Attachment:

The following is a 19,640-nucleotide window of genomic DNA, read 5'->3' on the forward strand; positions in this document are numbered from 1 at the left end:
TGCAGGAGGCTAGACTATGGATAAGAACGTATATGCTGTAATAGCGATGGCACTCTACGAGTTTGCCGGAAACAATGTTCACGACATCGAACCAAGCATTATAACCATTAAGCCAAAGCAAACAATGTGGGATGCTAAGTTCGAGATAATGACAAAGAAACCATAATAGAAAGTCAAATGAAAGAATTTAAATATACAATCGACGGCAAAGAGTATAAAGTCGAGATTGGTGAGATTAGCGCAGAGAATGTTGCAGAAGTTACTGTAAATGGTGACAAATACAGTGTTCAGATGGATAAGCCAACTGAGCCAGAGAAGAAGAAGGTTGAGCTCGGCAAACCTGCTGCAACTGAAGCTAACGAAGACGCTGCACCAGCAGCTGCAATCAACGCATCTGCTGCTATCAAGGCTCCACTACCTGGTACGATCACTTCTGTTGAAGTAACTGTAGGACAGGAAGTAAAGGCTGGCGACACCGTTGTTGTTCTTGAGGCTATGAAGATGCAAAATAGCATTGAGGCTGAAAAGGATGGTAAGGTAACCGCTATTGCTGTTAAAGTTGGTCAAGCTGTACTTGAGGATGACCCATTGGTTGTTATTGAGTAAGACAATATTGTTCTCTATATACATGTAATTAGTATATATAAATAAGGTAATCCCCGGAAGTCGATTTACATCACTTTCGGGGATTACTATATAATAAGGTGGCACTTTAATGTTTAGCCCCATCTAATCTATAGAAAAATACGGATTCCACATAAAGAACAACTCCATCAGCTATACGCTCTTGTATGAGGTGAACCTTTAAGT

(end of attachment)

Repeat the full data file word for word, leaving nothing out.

The following is a 19,640-nucleotide window of genomic DNA, read 5'->3' on the forward strand; positions in this document are numbered from 1 at the left end:
TGCAGGAGGCTAGACTATGGATAAGAACGTATATGCTGTAATAGCGATGGCACTCTACGAGTTTGCCGGAAACAATGTTCACGACATCGAACCAAGCATTATAACCATTAAGCCAAAGCAAACAATGTGGGATGCTAAGTTCGAGATAATGACAAAGAAACCATAATAGAAAGTCAAATGAAAGAATTTAAATATACAATCGACGGCAAAGAGTATAAAGTCGAGATTGGTGAGATTAGCGCAGAGAATGTTGCAGAAGTTACTGTAAATGGTGACAAATACAGTGTTCAGATGGATAAGCCAACTGAGCCAGAGAAGAAGAAGGTTGAGCTCGGCAAACCTGCTGCAACTGAAGCTAACGAAGACGCTGCACCAGCAGCTGCAATCAACGCATCTGCTGCTATCAAGGCTCCACTACCTGGTACGATCACTTCTGTTGAAGTAACTGTAGGACAGGAAGTAAAGGCTGGCGACACCGTTGTTGTTCTTGAGGCTATGAAGATGCAAAATAGCATTGAGGCTGAAAAGGATGGTAAGGTAACCGCTATTGCTGTTAAAGTTGGTCAAGCTGTACTTGAGGATGACCCATTGGTTGTTATTGAGTAAGACAATATTGTTCTCTATATACATGTAATTAGTATATATAAATAAGGTAATCCCCGGAAGTCGATTTACATCACTTTCGGGGATTACTATATAATAAGGTGGCACTTTAATGTTTAGCCCCATCTAATCTATAGAAAAATACGGATTCCACATAAAGAACAACTCCATCAGCTATACGCTCTTGTATGAGGTGAACCTTTAAGT